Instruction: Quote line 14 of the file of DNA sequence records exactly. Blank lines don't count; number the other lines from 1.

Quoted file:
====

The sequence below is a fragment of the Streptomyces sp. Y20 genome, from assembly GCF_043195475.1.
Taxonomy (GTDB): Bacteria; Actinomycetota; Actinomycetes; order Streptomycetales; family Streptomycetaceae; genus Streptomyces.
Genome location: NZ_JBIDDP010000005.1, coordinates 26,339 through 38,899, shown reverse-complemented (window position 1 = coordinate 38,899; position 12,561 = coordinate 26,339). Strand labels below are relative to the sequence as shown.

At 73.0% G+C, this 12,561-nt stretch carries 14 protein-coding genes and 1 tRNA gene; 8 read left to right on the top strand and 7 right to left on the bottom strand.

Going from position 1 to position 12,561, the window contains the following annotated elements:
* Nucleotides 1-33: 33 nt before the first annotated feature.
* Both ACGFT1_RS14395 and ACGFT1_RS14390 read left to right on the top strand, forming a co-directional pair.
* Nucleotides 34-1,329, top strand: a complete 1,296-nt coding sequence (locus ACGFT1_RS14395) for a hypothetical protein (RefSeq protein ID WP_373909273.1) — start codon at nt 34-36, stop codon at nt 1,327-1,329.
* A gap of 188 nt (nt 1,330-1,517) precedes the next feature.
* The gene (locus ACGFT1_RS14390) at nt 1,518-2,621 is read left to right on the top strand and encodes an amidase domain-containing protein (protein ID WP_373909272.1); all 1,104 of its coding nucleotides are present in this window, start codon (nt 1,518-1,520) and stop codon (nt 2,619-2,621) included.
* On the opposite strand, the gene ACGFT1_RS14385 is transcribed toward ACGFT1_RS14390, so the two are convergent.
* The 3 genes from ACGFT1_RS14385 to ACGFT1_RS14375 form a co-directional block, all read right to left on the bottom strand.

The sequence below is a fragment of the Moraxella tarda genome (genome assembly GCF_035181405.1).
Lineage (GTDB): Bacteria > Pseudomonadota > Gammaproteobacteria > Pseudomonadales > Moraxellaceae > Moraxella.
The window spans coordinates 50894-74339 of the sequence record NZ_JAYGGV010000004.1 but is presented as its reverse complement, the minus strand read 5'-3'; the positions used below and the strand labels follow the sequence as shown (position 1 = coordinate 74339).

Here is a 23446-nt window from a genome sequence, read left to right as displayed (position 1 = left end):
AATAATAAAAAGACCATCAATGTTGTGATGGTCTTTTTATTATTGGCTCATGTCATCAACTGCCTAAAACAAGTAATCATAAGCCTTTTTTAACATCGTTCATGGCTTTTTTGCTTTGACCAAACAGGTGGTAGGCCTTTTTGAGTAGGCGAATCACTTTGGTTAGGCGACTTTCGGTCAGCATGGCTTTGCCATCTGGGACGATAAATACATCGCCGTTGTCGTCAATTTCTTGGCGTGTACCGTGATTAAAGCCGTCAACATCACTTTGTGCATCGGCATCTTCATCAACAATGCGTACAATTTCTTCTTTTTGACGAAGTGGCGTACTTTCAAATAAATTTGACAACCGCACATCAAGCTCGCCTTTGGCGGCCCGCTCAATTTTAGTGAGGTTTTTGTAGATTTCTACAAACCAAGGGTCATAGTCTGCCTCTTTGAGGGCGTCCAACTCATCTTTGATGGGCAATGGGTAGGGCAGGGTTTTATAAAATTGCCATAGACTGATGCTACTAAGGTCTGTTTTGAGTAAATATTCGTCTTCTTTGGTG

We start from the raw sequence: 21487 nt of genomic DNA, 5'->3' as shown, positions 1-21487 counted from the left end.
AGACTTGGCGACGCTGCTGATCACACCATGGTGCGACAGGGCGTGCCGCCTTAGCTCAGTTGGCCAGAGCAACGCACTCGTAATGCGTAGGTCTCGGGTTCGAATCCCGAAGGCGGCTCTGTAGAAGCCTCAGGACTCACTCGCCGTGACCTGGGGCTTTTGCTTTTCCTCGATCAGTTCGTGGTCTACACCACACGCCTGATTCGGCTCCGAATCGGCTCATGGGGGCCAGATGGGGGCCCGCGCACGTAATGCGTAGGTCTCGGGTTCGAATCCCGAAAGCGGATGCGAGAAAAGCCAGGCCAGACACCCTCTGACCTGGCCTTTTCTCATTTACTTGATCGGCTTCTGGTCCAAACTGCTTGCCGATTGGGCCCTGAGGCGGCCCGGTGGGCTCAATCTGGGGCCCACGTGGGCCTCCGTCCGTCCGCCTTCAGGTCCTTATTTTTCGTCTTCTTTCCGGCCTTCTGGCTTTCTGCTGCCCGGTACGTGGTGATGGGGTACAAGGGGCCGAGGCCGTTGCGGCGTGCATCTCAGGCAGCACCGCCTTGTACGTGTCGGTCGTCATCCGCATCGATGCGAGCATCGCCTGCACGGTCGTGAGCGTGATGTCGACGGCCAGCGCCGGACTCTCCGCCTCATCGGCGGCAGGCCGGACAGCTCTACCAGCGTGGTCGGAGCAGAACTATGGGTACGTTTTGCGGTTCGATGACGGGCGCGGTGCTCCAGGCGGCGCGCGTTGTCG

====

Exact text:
Lineage (GTDB): Bacteria > Pseudomonadota > Gammaproteobacteria > Pseudomonadales > Moraxellaceae > Moraxella.